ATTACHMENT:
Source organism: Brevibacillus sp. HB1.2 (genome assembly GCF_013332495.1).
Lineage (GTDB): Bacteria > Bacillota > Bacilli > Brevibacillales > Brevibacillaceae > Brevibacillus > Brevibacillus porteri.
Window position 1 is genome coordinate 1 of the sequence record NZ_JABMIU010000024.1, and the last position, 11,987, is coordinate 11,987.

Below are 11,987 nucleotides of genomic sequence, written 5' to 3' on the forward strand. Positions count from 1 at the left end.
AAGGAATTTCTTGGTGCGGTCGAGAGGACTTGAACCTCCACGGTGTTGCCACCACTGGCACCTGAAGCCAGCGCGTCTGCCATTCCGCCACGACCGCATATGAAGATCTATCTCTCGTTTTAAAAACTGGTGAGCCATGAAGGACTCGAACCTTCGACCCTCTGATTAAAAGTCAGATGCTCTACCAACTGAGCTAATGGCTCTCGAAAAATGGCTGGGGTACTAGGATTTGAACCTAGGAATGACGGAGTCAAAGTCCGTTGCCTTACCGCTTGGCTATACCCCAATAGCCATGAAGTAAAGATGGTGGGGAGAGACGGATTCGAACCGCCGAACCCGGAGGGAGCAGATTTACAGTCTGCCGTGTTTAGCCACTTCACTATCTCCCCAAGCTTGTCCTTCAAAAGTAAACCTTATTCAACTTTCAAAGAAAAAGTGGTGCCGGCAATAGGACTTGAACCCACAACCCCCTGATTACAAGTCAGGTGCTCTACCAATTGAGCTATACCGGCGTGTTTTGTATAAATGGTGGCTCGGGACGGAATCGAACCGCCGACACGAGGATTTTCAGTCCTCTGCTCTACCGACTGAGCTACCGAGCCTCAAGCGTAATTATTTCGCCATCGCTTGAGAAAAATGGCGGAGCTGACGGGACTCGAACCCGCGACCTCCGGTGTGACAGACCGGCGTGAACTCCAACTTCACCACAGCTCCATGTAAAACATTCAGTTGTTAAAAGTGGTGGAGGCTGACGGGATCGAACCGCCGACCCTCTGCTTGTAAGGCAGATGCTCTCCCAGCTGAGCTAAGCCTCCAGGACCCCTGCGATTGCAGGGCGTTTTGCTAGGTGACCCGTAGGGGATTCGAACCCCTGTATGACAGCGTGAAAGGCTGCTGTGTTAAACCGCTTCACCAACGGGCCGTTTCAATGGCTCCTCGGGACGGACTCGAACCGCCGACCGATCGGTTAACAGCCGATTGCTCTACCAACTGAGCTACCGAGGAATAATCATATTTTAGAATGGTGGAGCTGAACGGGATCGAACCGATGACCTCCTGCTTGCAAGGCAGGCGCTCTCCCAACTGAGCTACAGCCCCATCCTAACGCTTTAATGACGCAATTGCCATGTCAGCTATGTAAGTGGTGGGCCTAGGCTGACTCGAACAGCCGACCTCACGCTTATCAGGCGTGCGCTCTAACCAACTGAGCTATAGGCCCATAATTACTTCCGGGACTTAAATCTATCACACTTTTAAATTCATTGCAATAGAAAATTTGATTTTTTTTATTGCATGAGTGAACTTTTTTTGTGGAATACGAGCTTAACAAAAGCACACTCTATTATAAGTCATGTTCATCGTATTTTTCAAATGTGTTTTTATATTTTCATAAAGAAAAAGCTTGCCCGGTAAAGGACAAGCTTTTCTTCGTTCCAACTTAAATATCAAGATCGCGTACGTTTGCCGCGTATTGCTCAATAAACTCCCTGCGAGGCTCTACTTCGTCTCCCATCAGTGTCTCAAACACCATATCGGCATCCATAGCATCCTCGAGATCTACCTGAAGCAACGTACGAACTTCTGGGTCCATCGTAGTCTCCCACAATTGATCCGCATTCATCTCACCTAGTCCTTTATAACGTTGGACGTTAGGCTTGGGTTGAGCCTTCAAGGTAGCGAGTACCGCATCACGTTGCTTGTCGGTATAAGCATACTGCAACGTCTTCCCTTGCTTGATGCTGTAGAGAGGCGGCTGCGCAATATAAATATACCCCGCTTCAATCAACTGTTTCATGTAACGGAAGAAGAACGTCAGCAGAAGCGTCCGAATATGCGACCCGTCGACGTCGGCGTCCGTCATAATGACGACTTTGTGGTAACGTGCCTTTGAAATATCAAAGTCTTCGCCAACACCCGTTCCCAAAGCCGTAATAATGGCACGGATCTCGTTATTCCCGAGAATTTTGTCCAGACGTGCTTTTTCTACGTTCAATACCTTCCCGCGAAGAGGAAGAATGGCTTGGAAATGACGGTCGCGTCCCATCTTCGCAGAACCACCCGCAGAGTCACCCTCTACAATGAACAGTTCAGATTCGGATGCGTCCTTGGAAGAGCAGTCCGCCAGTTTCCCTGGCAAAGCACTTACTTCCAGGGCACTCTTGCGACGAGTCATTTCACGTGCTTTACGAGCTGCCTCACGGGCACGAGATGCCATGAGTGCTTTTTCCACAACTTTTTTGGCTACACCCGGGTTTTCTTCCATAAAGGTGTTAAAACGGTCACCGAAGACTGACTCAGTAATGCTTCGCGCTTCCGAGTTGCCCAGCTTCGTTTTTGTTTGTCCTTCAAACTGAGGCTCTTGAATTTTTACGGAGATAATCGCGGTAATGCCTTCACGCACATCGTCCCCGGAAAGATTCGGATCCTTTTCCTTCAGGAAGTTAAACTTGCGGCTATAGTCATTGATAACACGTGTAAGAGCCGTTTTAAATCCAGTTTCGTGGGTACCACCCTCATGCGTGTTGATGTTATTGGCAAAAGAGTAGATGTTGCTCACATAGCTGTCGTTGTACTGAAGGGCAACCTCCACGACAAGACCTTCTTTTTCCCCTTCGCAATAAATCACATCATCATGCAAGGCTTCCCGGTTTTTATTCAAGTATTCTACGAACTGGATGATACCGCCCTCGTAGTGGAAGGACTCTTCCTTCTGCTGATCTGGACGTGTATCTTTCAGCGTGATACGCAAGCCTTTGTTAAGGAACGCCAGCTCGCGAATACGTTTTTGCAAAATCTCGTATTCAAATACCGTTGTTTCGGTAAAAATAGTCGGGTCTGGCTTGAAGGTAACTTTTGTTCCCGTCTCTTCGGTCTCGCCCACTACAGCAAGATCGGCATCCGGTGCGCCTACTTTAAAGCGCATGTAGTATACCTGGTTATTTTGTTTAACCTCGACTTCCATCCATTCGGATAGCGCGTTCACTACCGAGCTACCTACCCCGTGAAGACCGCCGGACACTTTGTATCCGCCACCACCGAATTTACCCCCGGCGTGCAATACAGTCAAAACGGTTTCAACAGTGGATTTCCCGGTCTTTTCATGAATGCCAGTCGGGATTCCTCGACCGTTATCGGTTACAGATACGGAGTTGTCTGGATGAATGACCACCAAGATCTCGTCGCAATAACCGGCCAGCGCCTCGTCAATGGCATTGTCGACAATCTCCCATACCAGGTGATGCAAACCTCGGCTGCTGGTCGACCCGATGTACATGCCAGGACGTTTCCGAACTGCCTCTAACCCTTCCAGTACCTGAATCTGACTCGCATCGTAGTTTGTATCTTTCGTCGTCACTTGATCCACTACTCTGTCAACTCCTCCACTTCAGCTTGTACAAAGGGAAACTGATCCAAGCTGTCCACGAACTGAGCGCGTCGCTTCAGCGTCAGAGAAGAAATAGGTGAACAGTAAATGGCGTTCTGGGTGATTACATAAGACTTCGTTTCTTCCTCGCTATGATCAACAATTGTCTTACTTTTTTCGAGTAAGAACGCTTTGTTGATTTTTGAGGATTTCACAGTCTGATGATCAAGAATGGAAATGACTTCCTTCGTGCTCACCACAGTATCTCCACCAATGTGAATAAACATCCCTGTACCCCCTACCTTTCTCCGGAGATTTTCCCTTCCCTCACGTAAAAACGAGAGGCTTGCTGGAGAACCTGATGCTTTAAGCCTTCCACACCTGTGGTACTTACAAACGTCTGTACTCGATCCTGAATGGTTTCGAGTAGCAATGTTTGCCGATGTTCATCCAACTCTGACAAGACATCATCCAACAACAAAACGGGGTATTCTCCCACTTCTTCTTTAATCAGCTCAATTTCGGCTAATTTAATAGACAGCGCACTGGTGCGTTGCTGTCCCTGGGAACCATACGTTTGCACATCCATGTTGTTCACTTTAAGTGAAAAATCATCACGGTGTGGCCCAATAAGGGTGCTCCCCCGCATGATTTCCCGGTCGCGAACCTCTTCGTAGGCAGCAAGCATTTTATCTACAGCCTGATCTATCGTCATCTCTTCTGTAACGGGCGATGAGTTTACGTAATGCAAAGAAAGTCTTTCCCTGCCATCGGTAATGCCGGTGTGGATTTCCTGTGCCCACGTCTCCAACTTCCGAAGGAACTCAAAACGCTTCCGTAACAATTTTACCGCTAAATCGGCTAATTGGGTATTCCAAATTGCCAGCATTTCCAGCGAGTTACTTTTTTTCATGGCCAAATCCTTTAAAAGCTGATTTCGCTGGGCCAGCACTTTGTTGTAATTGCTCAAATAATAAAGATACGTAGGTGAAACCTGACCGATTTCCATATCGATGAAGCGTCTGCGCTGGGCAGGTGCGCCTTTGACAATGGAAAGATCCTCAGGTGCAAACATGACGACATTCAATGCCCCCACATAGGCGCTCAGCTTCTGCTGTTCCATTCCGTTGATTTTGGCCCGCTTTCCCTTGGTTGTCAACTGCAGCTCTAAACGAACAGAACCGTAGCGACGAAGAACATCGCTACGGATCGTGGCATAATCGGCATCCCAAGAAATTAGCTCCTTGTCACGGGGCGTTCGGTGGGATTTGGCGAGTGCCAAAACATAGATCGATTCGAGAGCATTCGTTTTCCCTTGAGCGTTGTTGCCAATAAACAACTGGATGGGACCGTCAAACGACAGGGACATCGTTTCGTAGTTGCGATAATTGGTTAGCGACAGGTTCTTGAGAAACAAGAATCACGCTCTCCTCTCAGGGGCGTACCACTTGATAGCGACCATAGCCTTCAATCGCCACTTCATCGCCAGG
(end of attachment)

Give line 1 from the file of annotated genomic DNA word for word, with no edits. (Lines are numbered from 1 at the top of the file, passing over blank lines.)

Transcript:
Source organism: Brevibacillus sp. HB1.2 (genome assembly GCF_013332495.1).